Lens-Artists Photo Challenge #164 – Looking Up/Down

I can’t express how honoured I am to be your hostess this week. By joining each week, the Lens-Artists Challenge has been a engaging journey and I sincerely hope you will find this week’s topic as interesting.

When I was growing up, one of my favourite summer things was to lie down and look up at the stars. We would get a glimpse of satellites and the occasional shooting star. I have always found it incredibly peaceful. Now, with a camera in hand, looking up is just as peaceful. The same goes to looking down, when sometimes there are works of art underneath my feet.

For centuries man tried to recreate indoors the feeling of awe, I think we all feel when we look at a starry night, if on a smaller scale. It is a humbling experience, facing the greater things in life. Either with ceilings covered with thousands of stars or even with constellations, this is mankind accepting its own size and the world’s beauty.

For centuries man also tried to bring more beauty to the world looking down. This secular art of mosaic and cobblestone pavements is part of my culture. I still remember seeing men repairing the streets in Lisbon, with piles of limestone cubes by their side, chisel in hand, cutting small bits of each cube so that it all fit perfectly. It is made to last, like the Roman mosaics but now on a much bigger scale.

There are places where everything is worth more than one look in order to fully experience them. For most of us, going to the Louvre means seeing the Mona Lisa and perhaps some other known works of art. But the building is full of other treasures, all requiring a simple glimpse up or down to be discovered.

And finally, there are experiences in life that are hard to capture on camera. Typhoons aren’t something we come across normally but in Japan, we did. We were traveling to the small island of Miyajima off the coast of Hiroshima when Typhoon Vongfong decided to greet us. Tourists were evacuated from the island, but we stayed on, our accommodation already sorted in a local ryokan. Although the rain was now torrential, we were still allowed to be outside for awhile. It was then I realized how hard it is to capture rain like that in all its glory. I was left with looking up and down to see its effects on the shrine. Soon enough we were politely told to leave and get to safety. In the comfort of our ryokan, we saw the power of nature and felt hopelessly scaled down.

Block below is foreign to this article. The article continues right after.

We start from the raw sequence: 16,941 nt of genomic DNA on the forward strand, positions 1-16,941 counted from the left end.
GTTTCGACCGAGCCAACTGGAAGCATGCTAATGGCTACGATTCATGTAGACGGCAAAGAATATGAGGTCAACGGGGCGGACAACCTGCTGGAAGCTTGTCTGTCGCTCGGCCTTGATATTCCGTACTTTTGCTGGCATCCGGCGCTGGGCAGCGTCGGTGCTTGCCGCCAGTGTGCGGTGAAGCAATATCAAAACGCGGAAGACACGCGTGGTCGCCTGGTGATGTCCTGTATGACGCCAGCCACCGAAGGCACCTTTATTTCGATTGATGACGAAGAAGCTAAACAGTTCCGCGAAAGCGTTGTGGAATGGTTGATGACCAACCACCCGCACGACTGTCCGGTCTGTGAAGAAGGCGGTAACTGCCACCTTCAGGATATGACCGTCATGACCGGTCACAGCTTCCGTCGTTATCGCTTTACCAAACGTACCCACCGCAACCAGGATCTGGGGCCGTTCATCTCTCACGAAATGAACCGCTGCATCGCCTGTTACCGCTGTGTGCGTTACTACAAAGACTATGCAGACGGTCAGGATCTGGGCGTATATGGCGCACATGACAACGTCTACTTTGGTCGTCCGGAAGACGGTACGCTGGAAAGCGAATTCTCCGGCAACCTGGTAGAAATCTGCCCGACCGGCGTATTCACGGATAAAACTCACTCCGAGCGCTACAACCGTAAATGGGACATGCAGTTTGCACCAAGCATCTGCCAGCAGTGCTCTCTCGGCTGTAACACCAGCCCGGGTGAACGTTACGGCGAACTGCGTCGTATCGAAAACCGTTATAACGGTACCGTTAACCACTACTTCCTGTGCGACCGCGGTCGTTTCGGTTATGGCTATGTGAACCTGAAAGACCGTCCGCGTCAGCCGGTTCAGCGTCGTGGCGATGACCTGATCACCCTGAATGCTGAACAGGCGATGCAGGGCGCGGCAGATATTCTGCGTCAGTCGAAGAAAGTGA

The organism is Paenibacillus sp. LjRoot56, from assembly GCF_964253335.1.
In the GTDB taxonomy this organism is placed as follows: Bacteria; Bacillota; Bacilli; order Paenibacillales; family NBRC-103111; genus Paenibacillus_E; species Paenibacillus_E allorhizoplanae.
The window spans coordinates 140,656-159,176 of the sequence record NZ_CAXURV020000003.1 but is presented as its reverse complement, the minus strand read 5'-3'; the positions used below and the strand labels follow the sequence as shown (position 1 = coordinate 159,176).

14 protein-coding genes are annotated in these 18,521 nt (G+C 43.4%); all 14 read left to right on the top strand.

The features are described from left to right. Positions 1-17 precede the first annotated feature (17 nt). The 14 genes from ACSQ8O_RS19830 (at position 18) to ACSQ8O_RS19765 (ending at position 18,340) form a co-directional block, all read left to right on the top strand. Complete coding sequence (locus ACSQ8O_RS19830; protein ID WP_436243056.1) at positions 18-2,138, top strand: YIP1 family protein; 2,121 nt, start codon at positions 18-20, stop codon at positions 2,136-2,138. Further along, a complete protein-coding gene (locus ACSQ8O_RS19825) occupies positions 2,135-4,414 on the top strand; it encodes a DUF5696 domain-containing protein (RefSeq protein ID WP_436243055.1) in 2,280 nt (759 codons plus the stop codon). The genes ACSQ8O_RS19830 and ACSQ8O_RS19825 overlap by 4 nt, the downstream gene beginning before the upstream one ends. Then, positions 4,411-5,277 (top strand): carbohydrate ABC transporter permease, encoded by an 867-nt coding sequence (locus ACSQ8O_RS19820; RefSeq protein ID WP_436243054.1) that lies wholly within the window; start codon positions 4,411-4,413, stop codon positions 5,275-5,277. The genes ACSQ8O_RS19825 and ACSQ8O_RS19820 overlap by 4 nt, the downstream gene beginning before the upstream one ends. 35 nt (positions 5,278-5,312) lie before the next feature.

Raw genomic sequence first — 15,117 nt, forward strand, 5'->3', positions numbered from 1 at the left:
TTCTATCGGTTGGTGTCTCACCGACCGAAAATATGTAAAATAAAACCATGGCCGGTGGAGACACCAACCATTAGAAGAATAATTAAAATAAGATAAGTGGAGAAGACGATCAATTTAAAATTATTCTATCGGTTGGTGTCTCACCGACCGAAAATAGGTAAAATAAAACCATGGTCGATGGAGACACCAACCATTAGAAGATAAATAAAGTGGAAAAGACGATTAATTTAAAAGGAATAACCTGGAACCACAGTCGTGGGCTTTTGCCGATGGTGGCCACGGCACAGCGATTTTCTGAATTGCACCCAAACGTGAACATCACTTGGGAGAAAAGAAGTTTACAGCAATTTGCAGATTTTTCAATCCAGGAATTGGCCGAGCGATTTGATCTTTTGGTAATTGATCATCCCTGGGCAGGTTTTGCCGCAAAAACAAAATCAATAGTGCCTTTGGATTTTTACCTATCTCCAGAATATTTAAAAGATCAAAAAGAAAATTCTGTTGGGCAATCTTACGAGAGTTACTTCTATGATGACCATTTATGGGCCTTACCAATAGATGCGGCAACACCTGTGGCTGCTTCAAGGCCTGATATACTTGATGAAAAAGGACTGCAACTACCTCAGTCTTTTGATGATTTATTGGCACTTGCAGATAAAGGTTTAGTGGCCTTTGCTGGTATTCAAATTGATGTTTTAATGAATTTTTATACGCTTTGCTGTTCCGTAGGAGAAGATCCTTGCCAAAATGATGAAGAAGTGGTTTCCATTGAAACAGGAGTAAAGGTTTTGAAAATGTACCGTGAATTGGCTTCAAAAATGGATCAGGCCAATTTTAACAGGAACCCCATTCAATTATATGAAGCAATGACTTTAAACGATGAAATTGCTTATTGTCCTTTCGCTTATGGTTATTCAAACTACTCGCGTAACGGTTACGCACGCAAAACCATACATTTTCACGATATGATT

So, what have you discovered when you looked up or down? Were you surprised? I would like to thank the Lens-Artists team for this opportunity to host the challenge. If you join us, please include a link to this post and use the Lens-Artists tag so we can all find you.

Patti at Pilotfish will host next week, 11th September. Until then, I look forward to seeing your ups and downs.


184 thoughts on “Lens-Artists Photo Challenge #164 – Looking Up/Down

  1. You have a set of beautiful photos here and I could spend quite some time figuring out where they come from. I would guess that the first photo is taken inside Atocha station, but I way be wrong. I can’t place the cathedral and the rose window, but the woodwork makes me think that it is Portugal or Spain. But since it is followed by pavements which are definitely from Lisbon, I would guess that the church is also from the same city. The next two sets are not puzzles. Interestingly, I have a photo of the same staircase inside the Louvre, but from a a few steps to the right! I wish I had the light that you got there.

    Crouching slouch, hidden hero

    Liked by 1 person

    1. Thank you! You can click on each photo and it will tell you where they are. And yes, I was incredibly luck with the light at the Louvre, that’s why I love that shot so much.

      Liked by 1 person

  2. Hi Sofia

    Welcome to your guest host gig for the Lens Artists challenge this week. Congrats. What a great topic you’ve put together. Your stained glass window photos are sumptuous and the mosaics and cobblestones beautiful. I wish we had more ‘street art’ of that caliber here.

    Here’s my offering of some looking up and looking down photos, including Heron, a Meteor, and a Comet:


    Best, Babsje

    Liked by 1 person

  3. I recognise lying in the grass, looking up into the sky…and as always your thoughts go straight to my heart and soul. You are so good with words…too. The images are magical and bring back beautiful memories of traveling days. Glad you used the waves from Lisbon! And the thoughts of things impossible to capture with a camera… My greatest moments are the moments when I feel small, little, insignificant – …”a humbling experience, facing the greater things in life”. I think that is the way your posts make me feel – they transform me to my tinier self and make me feel harmony in life. Thank you for hosting, Sofia.

    Liked by 1 person

    1. Thank you so much, Ann-Christine for your words and support. Now I find this experience of hosting also humbling, as it was your words that went to my heart. Again, thank you.


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